Bad Behaviour Abroad: Beyond The Reach Of The Canadian Criminal Justice System? | Criminal Defence Articles by Tushar K. Pain

The courts can only try matters over which it has jurisdiction. That sounds simple and obvious enough. But how is jurisdiction determined?

Section 6(2) of the Criminal Code of Canada (hereinafter “the Code”) states that “…no person shall be convicted… of an offence committed outside Canada.” This sounds like a straight-forward concept: If it happened in Canada the Canadian courts can try it and if it didn’t then they can’t, right? But what if part of the offence occurred in Canada while part of it occurred outside of Canada? What if just a really small part of the offence occurred in Canada?

Section 6(2) of the Code deals with the primary basis for jurisidiction in Canada, which is territoriality. There are two aspects to territoriality – subjective and objective. Subjective territoriality exists where the prosecuting country asserts jurisdiction over an offence commenced within its boundaries that has consequences outside of those boundaries. As an example, take a telemarketing scam in which the fraudster-telemarketers are based in Canada. They call unwitting victims in the States and obtain their banking information for their bank accounts in the States. The money is then removed from the banks located south of the border. In a Canadian prosecution, jurisdiction would be based on subjective territoriality. Objective territoriality exists where a prosecuting country asserts jurisdiction over an offence commenced outside of its boundaries, but completed within its boundaries. Taking the reverse of the above example, where the fraudster-telemarketers are located in the States and the victims are located in Canada, Canadian jurisdiction over the alleged offences would be based on objective territoriality.

But how much of a connection needs to exist between the offence and Canada? The Supreme Court of Canada (in R. v. Libman, [1985] 2 S.C.R. 178) has stated that there must exist a real and substantial link between the offence and Canada. Whether there is a real and substantial link is to be assessed based on the circumstances and the importance of the elements of the offence linked to Canada, the facts which arose in Canada and the harm caused or which could have been caused in Canada.

So, if there’s no connection or link between the offence and Canada, then the Canadian courts cannot try the case, right? Wrong.

Section 7 of the Code lists several specific instances where offences committed wholly outside of Canada will, notwithstanding section 6(2), fall within the jurisdiction of Canada. As an example, section 7(4.1) confers jurisdiction on the Canadian courts for numerous sex offences (sexual interference, invitation to sexual touching, sexual exploitation, incest, anal intercourse (note: this section has been deemed to be of no force or effect in Ontario and Quebec), bestiality, child pornography offences, parent or guardian procuring sexual activity, householder permitting sexual activity, indecent acts, communicating with someone under the age of eighteen years for the purpose of obtaining sex for consideration) committed wholly abroad by Canadian citizens and permanent residents. The section was enacted in 1997 as a measure to protect children from unlawful sexual activity. Prosecutions under this section can only be commenced with the consent of the Attorney General.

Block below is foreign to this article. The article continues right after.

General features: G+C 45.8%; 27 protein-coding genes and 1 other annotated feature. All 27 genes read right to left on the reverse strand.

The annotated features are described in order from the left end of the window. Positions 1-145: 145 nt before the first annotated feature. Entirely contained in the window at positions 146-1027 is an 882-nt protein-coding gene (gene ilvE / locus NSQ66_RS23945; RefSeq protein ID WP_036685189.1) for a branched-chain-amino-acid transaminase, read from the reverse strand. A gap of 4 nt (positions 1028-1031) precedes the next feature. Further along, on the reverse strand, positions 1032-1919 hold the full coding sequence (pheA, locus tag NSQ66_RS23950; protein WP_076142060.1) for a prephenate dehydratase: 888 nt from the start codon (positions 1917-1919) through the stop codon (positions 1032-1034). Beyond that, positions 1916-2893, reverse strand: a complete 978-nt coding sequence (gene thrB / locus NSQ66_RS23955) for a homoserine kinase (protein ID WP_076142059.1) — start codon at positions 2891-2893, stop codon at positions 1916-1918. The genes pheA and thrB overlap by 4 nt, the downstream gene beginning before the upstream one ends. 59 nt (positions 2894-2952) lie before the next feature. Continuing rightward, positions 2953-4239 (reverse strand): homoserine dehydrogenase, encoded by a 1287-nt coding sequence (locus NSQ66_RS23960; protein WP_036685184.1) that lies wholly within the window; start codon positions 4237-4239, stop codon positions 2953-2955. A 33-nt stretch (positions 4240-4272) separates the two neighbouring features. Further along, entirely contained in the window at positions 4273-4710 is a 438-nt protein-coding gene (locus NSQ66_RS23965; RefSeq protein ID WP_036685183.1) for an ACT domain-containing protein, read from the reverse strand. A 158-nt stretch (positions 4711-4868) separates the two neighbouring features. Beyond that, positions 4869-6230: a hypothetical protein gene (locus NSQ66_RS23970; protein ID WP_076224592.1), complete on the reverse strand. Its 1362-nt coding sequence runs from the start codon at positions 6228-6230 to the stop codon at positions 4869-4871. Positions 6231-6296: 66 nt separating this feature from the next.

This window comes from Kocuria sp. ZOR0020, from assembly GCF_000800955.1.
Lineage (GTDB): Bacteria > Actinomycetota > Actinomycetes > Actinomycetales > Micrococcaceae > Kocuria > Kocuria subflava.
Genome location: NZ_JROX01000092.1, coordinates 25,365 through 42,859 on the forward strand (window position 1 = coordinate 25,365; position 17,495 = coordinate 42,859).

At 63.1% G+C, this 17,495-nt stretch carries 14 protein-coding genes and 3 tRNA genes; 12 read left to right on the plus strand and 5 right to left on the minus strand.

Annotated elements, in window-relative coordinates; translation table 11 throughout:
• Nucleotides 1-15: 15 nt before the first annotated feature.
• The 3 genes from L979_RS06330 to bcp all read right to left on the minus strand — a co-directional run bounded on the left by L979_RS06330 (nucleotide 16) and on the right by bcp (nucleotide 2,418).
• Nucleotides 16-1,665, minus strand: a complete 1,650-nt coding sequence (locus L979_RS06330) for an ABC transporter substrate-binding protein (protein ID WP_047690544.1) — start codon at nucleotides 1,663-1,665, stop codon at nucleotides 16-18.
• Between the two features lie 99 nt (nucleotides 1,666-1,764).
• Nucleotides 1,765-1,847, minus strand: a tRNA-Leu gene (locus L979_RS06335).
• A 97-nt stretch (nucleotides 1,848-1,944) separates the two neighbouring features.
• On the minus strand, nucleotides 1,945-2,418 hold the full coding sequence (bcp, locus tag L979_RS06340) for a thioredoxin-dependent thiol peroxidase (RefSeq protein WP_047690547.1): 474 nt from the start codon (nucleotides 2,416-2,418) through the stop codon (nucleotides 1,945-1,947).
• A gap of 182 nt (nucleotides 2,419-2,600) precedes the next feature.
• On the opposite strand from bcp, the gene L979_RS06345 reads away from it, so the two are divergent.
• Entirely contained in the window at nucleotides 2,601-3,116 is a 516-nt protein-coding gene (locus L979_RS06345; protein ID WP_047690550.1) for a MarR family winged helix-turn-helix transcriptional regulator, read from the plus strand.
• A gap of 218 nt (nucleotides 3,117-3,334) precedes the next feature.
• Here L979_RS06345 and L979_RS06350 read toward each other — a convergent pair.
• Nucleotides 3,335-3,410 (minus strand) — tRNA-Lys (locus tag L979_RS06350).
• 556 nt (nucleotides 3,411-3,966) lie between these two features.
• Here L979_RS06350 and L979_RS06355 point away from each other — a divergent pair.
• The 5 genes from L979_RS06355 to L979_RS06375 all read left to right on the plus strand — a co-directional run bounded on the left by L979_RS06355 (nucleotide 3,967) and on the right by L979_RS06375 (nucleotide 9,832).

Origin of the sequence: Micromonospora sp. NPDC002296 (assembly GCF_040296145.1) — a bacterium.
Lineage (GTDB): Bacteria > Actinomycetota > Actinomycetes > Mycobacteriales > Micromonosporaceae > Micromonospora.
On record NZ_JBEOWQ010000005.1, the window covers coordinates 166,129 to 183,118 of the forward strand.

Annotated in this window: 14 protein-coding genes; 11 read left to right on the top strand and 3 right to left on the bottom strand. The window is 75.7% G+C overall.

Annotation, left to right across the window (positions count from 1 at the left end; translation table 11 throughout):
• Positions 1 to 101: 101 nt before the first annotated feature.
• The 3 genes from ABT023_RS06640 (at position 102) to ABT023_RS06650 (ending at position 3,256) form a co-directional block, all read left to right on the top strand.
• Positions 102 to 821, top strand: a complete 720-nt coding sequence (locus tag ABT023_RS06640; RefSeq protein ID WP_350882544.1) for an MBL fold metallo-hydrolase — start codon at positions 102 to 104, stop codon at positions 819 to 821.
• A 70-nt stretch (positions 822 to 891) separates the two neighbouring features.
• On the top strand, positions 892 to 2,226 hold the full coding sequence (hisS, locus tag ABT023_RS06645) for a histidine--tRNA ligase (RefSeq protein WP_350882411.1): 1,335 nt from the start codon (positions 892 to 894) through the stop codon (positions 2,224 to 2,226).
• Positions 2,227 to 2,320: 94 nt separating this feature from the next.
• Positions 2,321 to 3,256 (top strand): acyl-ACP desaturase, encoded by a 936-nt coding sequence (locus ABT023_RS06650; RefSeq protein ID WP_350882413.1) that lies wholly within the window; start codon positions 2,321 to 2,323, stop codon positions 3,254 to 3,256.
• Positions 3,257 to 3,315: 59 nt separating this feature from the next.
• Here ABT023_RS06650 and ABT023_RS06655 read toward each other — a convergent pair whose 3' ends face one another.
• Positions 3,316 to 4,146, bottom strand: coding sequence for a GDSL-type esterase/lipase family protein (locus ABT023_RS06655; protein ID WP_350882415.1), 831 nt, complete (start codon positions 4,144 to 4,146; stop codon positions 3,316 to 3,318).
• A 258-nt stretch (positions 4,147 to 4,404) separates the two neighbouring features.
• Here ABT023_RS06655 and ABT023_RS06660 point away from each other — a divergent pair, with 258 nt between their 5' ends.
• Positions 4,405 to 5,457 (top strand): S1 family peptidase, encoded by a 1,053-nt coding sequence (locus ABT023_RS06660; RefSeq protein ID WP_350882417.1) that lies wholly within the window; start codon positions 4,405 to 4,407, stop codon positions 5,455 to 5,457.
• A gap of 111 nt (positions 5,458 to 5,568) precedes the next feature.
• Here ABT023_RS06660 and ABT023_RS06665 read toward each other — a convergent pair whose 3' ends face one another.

But what about the “real and substantial link” test? Doesn’t that apply here? In the recent case of R. v. Klassen [2008] B.C.J. No. 2485, Justice Cullen of the British Columbia Supreme Court held that this test did not operate as a bar to jurisdiction for offences tried under section 7(4.1) as that test was concerned only with the territorial aspect of jurisdiction, which is subject to the codified presumption against extraterritoriality under section 6(2) of the Code. The Court held that by its wording section 7(4.1) operates notwithstanding section 6(2) and that jurisdiction under section 7(4.1) was not based on territoriality. Well, one might ask, “On what basis does jurisdiction exist under section 7(4.1)?” Justice Cullen found that jurisdiction under section 7(4.1) was based on the nationality principle, which allows states to exercise criminal jurisdiction over the conduct of their nationals, and, to a lesser extent, the universal principle, which allows states to exercise criminal jurisdiction over any individual, regardless of nationality, who commits certain crimes (agreed to be offences under international law) in any geographical location.

Justice Cullen held that the nationality principle reflects Canada’s clear interest in taking steps to prevent its own nationals or residents from using the advantages of Canadian nationality and residence to perpetuate the economic and/or sexual exploitation of children in other nations. His Honour also stated that the universal principle reflects Canada’s commitment under the The Optional Protocol to the Convention on the Rights of the Child on the Sale of Children, Child Prostitution and Child Pornography (an international treaty).

It would seem then that the long arm of the law can, at times, grow longer.